Review: It Came! #1

One of the best things about being married to a British girl is having the perpetual opportunity to make fun of celebrate their ridiculous endearing accent. This is especially true when she’s excited and/or angry about something. In such a humor, she tends to sound like an early 20th Century BBC news reporter while doing that uniquely-British condescending thing in finishing declarations with a question (“Well, that was a bit stupid, wasn’t it?”) or using language so archaic, it would stir Winston Churchill from his grave with pride (“That spot of lunch was jolly nice!”). It’s bloody brilliant, it is, and it just so happens to also be one of the main reasons I love the absolute shit out of Dan Boultwood’s Titan book, It Came! (sub-title: Something is coming round for afternoon tea ... AND IT ISN’T THE VICAR!) Our story begins midway through the innocent courtship between Dr. “Boy” Brett and his ladyfriend, Doris. A graduate of “Space University” and resident scientist at “Space Lab,” Dr. Brett is your classic British man’s-man: a morally upstanding, rough and ready, tally-ho-and-all-that sort of chap; the type who loves his Queen, his country and a well-packed pipe. Yes, he’s the kind of bloke who leaves the sandwich-making to the womenfolk ... except, perhaps, knuckle sandwiches, which he only serves to boorish louts. Or something.

Dr. Brett’s mettle is tested, however, as the pair pull in from a leisurely drive in the country for a stiff liquid pub lunch. That’s when they happen upon some sort of ginormous Martian mechanized death whatsit. But if it’s one thing that It Came!proves, it’s that even the assembled fury of outer space is no match ... for a Gentleman!

This bawdy yet reverential pastiche of a late 1950s drive-in British B-movie is quite possibly the funniestdamn comic book I’ve ever had the good fortune to read. That’s not an exaggeration, either. Boultwood has managed to harness the robust yet nuanced humor at the base of his culture with such mastery, his subtle moments are just as hilarious as his boisterous ones, all of them mirroring that razor sharp Brit wit shit we all eat up with such relish. In short, he fucking NAILS it.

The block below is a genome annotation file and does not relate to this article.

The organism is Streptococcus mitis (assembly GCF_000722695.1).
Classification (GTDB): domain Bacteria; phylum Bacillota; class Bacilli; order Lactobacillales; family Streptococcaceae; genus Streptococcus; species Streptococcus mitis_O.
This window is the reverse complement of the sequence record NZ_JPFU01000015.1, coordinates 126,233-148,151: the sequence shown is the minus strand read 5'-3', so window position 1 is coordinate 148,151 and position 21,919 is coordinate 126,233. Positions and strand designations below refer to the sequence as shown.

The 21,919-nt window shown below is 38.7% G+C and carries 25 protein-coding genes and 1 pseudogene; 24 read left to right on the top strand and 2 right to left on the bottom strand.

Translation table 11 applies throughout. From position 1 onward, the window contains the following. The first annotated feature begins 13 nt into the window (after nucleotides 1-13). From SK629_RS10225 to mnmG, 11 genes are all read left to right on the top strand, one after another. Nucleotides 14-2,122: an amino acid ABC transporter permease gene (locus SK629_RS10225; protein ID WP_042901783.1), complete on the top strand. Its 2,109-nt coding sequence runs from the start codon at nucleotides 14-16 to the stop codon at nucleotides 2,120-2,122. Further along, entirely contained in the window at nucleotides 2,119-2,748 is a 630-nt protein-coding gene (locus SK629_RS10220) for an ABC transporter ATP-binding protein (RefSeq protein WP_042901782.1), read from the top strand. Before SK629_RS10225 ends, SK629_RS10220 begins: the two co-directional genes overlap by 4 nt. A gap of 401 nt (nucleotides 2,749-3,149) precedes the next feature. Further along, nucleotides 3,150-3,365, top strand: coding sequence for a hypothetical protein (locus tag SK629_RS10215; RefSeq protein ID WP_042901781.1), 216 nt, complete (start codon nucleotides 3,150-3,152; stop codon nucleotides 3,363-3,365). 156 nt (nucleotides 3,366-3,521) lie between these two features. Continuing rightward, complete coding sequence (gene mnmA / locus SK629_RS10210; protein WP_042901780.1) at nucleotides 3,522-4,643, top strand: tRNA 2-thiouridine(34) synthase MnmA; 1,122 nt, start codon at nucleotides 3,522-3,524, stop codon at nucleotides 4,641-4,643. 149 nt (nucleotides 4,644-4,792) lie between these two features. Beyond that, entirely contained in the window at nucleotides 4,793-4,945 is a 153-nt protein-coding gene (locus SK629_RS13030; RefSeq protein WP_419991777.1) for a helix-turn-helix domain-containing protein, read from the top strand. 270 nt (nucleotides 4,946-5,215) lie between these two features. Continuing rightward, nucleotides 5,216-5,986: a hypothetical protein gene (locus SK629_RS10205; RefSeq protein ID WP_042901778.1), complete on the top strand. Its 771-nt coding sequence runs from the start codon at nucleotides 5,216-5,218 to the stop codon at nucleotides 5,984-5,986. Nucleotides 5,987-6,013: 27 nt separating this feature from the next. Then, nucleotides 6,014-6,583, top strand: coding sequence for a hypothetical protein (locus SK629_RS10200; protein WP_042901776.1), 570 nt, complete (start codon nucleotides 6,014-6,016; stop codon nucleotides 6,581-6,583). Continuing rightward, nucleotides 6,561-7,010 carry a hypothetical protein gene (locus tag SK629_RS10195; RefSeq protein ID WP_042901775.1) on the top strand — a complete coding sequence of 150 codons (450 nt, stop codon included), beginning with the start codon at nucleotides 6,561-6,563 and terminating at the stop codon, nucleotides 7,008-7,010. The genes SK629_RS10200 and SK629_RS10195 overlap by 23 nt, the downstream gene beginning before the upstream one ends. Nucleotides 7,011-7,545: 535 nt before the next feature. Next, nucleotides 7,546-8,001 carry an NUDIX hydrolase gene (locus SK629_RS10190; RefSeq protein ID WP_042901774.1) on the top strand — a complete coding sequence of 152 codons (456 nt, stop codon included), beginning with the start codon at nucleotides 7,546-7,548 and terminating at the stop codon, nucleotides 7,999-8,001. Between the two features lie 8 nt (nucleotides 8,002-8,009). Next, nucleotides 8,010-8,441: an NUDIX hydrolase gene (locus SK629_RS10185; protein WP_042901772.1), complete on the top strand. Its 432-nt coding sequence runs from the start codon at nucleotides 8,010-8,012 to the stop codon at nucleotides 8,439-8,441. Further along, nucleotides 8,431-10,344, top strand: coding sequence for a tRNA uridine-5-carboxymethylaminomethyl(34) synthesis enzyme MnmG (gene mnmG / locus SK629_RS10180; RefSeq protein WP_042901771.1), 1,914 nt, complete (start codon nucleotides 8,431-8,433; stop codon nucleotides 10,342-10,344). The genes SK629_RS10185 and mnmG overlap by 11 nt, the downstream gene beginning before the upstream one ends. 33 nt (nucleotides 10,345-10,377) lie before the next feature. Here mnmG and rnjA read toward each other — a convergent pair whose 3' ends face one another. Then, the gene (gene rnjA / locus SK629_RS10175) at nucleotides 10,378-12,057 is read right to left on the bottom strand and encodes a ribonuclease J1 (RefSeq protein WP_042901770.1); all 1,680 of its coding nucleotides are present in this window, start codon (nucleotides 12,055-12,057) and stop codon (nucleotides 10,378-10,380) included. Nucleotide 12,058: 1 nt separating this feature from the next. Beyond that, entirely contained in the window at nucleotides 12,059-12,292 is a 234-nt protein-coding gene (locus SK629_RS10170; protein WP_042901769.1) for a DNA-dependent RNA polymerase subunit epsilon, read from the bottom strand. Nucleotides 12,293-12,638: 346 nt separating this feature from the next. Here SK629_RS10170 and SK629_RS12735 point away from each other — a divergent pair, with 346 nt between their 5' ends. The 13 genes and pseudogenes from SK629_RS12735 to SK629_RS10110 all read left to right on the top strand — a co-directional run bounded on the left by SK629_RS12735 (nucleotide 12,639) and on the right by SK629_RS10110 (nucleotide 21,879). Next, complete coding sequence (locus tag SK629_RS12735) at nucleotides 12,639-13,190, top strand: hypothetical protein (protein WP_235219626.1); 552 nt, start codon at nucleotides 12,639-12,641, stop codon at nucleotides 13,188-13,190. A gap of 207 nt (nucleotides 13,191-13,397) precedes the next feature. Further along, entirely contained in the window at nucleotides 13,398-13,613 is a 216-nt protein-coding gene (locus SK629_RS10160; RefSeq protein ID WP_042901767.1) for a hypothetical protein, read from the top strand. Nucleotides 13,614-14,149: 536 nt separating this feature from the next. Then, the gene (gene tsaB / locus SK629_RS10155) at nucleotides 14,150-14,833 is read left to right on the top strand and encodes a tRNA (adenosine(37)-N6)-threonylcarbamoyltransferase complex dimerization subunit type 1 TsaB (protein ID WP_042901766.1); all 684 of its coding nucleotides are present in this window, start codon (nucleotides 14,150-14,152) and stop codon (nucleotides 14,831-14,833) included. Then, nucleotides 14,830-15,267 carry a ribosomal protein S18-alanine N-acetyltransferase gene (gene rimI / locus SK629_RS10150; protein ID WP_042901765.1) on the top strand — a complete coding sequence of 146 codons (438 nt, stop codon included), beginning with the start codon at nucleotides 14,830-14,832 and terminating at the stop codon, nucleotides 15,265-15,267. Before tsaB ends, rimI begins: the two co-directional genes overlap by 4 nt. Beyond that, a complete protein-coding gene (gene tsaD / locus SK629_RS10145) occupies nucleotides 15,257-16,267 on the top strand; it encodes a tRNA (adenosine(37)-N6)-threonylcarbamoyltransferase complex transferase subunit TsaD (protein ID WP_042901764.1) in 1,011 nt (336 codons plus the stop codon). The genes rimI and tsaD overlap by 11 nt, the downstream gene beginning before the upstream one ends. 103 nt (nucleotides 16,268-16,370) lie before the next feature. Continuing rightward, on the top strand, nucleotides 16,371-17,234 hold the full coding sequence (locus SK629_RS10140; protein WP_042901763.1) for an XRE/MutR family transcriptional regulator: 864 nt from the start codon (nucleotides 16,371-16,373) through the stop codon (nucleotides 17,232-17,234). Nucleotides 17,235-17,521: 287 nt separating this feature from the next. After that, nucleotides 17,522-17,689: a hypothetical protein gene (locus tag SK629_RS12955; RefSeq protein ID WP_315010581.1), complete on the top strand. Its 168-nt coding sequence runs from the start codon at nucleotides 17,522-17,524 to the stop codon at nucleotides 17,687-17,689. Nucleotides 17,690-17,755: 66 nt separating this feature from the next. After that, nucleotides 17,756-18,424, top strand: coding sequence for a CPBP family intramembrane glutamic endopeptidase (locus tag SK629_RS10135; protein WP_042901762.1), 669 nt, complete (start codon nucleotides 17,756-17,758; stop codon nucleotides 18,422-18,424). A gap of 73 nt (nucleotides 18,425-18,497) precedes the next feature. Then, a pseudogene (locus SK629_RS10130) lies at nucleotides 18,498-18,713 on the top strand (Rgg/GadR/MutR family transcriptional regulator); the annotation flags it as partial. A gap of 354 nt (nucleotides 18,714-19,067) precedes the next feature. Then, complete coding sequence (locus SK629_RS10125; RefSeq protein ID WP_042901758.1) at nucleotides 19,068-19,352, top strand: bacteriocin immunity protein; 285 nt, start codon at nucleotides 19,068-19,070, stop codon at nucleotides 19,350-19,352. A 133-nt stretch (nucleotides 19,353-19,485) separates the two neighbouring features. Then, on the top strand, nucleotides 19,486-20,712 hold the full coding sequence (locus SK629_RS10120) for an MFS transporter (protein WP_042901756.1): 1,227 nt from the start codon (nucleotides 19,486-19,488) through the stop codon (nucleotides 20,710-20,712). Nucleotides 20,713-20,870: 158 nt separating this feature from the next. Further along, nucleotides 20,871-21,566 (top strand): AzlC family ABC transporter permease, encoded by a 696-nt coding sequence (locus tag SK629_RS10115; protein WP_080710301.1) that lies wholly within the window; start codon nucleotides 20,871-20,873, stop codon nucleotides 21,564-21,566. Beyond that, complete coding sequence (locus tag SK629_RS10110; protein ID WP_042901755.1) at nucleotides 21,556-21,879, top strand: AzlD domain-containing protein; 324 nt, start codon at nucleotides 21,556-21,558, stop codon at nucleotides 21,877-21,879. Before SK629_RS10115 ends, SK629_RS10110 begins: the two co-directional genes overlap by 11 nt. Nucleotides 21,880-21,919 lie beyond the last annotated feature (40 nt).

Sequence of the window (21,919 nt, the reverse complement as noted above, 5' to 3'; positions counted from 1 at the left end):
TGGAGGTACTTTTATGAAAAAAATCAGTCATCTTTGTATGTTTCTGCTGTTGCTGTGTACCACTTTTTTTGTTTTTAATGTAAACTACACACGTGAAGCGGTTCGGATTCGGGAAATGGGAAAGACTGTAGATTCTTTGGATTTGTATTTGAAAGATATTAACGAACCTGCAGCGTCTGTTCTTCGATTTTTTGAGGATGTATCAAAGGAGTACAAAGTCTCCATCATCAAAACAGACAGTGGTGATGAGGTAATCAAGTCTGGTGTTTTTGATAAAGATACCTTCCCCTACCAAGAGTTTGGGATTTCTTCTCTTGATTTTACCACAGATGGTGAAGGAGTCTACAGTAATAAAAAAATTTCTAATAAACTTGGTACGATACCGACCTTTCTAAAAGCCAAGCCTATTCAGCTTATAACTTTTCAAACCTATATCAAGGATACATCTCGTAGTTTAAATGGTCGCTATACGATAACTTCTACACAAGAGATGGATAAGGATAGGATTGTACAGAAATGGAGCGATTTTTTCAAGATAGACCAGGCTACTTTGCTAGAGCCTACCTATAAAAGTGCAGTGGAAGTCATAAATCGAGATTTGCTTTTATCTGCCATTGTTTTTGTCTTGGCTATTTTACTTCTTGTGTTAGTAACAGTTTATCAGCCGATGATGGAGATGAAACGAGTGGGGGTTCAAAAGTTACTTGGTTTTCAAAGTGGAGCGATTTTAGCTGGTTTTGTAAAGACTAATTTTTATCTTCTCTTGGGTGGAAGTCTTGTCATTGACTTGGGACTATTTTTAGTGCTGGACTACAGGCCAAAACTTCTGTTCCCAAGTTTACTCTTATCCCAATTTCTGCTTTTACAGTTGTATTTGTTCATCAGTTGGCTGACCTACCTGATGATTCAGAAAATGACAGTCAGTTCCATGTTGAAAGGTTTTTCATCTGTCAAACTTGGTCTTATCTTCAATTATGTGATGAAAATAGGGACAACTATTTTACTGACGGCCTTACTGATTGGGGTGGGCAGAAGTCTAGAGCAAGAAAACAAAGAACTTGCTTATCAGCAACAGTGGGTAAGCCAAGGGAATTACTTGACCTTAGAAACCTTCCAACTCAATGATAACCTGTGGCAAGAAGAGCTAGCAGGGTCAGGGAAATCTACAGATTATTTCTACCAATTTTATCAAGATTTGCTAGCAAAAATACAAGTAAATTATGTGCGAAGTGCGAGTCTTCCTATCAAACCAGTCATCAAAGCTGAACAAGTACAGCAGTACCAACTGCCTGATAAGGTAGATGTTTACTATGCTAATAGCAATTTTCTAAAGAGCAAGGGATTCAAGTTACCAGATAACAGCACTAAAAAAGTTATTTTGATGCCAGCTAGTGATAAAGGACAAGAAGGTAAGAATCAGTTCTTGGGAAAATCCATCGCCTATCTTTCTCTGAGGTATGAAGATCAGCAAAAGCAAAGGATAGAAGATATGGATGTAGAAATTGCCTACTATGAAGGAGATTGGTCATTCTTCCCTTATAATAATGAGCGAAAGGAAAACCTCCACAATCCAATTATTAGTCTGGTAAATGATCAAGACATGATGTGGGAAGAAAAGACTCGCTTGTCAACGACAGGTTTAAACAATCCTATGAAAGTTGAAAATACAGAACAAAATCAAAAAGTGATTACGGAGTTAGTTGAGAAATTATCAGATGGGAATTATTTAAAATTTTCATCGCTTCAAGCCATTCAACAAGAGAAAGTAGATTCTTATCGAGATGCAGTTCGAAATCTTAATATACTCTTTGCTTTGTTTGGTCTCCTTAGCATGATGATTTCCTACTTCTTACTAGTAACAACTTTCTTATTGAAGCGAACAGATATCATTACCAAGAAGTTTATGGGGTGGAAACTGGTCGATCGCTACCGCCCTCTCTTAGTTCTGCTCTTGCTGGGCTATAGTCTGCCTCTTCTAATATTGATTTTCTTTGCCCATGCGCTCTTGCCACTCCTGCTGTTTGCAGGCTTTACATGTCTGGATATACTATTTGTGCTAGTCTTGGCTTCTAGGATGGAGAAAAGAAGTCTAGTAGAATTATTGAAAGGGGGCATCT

ITCAMECOVER_NEWNow, this is tongue-in-cheek stuff, but if you can appreciate the humor in its archaism, then you’re gonna love this book. Everything from Brett’s terribly misogynist condescension towards Doris (who he describes as “a good egg ... for a girl”), to his horrendously outdated senses of vocabulary and chivalry, plays beautifully with this amazing matter of fact, stiff upper lipped, smug Britishness, of which there is simply, and unfortunately, no American equal.

It Came! is riddled with horribly-aged hllarity, that completely un-PC style of humor that people of a certain advanced age still come out with randomly in polite company. It completely embarrasses you in public, but holy shit is it funny in private. I’d also like to thank Boultwood for bringing me the phrase “pebble-dashing the cistern chapel.” Its existence has fundamentally changed my own.

The art, also plied by Boultwood, is the perfect complement to the story. Awash in soft greys, it not only visually matches the old-film tone established in the writing, it even employs some of its most iconic cinematic tropes. The car scenes, for example, replicate those old shots where the moving background is clearly shot on a green-screen. It’s great little touches like that, and in the demure yet increasingly emboldened visual reactions Doris has to Brett’s choice of words, that make this world come to life on the “screen.” Adding even more depth are little splices outside of the feature presentation.

Various “intermissions” are used toward the middle and end of the “film,” shilling things like “Smoke & Choke’um Cigarettes,” another film called My Reptilian Bride, a product called Liquid Hair and, most interestingly (not to mention anachronistically), a pair of IMDB-like entries for the “actor and actress” portraying Boy and Doris in this story. I’m not quite sure why we get the backgrounds of Dick Claymore and Fanny Flaunders, but I do find its inclusion leaving me to wonder if this story isn’t bigger than we think. Mind you, even if it isn’t, and all we are a party to seeing is this classic, self-deprecating British arcana, then I will still be overjoyed with this fun-as-hell book.

I just want to say real quick ... Titan Comics, you folks are fucking killing it. The Bastards have begun plundering the depths of Titan’s wares, and so far I’ve been hugely impressed. They are already becoming one of my favorite publishers, which is saying a lot right now. So keep up the good work over there, guys and girls - you sure can pick ‘em!

Anyway. You guys! Buy It Came!

Don’t be ... “common.”

Score: 5/5

Writer/Artist/Creator: Dan Boultwood Esq.

Publisher: Titan Comics

Price: $3.99

Release Date: 8/14/13